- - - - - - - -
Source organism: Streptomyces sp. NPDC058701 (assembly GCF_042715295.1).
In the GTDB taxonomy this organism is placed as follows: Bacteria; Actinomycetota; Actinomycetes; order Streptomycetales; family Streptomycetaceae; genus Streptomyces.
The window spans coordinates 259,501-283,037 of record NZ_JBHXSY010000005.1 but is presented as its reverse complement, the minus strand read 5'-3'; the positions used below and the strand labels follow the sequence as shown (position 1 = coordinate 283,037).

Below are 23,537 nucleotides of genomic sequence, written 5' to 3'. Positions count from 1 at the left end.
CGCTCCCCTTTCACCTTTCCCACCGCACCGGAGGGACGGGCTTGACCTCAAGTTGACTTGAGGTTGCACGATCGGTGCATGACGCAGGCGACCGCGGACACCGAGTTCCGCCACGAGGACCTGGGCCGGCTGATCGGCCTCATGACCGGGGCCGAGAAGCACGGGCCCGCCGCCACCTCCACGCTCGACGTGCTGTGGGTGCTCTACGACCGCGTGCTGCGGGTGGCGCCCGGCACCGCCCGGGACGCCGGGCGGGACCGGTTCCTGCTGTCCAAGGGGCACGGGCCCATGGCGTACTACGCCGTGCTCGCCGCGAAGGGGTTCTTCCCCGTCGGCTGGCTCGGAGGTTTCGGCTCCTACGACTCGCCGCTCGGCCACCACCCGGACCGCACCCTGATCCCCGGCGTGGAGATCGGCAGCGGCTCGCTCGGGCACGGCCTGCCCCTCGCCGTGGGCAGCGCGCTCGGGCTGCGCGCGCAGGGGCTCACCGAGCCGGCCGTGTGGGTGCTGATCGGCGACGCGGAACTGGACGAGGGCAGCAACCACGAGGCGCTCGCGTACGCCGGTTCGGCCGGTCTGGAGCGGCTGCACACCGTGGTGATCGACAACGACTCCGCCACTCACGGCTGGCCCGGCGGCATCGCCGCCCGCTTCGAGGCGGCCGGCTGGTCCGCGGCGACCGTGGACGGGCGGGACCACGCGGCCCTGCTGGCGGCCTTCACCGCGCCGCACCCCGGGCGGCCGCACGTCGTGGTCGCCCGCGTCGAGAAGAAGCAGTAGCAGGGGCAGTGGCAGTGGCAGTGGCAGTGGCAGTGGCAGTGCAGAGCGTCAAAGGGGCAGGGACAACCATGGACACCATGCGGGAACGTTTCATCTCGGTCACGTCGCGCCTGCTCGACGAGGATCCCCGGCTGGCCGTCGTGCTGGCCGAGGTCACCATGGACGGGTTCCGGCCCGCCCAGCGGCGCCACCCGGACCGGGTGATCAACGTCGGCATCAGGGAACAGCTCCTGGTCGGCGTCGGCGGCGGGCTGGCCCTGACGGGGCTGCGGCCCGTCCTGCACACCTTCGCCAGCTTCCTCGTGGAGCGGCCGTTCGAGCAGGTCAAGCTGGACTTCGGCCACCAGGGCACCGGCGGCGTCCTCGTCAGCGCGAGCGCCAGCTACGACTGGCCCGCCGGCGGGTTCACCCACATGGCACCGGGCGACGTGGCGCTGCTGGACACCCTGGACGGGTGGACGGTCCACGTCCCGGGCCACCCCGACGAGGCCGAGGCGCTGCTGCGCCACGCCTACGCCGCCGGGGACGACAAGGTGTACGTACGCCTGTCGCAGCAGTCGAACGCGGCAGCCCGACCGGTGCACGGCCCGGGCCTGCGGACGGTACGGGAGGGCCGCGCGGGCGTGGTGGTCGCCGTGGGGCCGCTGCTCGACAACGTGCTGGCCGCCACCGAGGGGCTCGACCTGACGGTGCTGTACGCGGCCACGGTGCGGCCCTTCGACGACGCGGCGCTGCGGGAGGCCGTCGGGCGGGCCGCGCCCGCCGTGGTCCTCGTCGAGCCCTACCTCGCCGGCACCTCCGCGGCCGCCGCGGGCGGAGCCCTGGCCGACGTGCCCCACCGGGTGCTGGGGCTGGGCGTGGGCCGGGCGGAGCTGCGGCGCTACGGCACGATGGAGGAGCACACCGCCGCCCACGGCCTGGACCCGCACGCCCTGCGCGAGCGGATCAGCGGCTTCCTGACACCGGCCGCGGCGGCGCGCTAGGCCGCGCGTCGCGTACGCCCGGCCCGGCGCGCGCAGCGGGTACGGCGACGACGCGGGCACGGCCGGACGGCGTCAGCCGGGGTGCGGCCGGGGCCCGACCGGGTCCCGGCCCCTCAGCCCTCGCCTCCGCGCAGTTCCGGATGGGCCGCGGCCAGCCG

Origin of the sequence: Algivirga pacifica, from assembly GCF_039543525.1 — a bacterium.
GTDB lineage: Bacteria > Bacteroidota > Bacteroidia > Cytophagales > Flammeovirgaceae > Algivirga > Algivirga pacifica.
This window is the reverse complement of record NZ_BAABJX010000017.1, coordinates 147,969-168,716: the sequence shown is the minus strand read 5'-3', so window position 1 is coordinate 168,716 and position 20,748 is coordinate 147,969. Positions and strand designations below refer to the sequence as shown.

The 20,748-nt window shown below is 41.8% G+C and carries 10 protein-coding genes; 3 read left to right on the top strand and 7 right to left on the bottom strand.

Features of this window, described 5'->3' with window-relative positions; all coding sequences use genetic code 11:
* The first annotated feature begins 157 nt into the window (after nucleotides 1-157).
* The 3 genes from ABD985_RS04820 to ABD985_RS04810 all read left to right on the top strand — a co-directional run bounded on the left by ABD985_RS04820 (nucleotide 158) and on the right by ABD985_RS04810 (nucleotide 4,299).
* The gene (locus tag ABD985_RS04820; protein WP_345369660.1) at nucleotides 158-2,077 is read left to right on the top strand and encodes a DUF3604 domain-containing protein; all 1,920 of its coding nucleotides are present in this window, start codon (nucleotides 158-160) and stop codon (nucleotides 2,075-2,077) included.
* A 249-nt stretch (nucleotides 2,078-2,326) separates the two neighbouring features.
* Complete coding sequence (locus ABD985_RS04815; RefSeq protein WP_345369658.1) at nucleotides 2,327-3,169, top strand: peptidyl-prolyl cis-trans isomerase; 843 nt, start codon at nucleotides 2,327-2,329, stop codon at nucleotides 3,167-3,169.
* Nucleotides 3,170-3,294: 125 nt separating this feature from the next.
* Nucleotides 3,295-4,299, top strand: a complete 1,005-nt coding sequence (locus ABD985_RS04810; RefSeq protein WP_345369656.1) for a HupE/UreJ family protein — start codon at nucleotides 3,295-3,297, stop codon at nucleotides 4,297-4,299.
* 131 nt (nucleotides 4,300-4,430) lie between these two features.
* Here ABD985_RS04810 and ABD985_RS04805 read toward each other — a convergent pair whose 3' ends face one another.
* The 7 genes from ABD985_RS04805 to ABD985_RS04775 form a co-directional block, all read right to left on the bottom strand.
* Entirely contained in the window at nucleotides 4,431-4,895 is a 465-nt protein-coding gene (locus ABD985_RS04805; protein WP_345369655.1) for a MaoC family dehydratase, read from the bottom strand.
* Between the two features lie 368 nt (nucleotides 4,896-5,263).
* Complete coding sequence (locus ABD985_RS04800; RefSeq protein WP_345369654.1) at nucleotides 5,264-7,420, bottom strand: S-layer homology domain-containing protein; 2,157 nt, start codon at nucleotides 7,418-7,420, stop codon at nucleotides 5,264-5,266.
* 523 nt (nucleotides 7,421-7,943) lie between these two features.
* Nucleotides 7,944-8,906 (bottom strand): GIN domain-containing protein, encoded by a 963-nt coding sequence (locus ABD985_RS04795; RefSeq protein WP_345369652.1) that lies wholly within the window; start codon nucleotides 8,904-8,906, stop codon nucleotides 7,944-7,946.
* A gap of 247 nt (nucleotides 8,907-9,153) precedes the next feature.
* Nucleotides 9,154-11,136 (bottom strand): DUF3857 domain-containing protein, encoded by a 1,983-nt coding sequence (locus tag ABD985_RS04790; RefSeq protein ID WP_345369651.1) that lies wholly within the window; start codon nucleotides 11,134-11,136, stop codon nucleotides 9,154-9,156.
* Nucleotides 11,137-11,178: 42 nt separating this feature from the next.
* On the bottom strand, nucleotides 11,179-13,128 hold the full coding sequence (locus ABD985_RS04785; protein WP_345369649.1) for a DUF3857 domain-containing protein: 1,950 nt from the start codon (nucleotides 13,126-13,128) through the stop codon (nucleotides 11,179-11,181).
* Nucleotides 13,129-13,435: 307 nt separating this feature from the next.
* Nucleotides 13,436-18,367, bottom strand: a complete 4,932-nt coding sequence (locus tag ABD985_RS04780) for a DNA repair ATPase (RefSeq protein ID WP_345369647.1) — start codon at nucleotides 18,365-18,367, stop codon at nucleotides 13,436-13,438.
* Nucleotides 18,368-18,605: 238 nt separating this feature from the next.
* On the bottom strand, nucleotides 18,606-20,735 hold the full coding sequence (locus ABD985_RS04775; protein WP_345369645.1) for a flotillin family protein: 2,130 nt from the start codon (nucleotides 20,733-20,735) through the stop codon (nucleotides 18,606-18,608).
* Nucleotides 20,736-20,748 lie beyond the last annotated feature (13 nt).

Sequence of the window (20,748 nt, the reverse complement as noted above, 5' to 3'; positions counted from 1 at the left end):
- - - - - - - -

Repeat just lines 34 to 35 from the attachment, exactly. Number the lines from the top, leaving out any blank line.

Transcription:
* Nucleotides 20,736-20,748 lie beyond the last annotated feature (13 nt).

Sequence of the window (20,748 nt, the reverse complement as noted above, 5' to 3'; positions counted from 1 at the left end):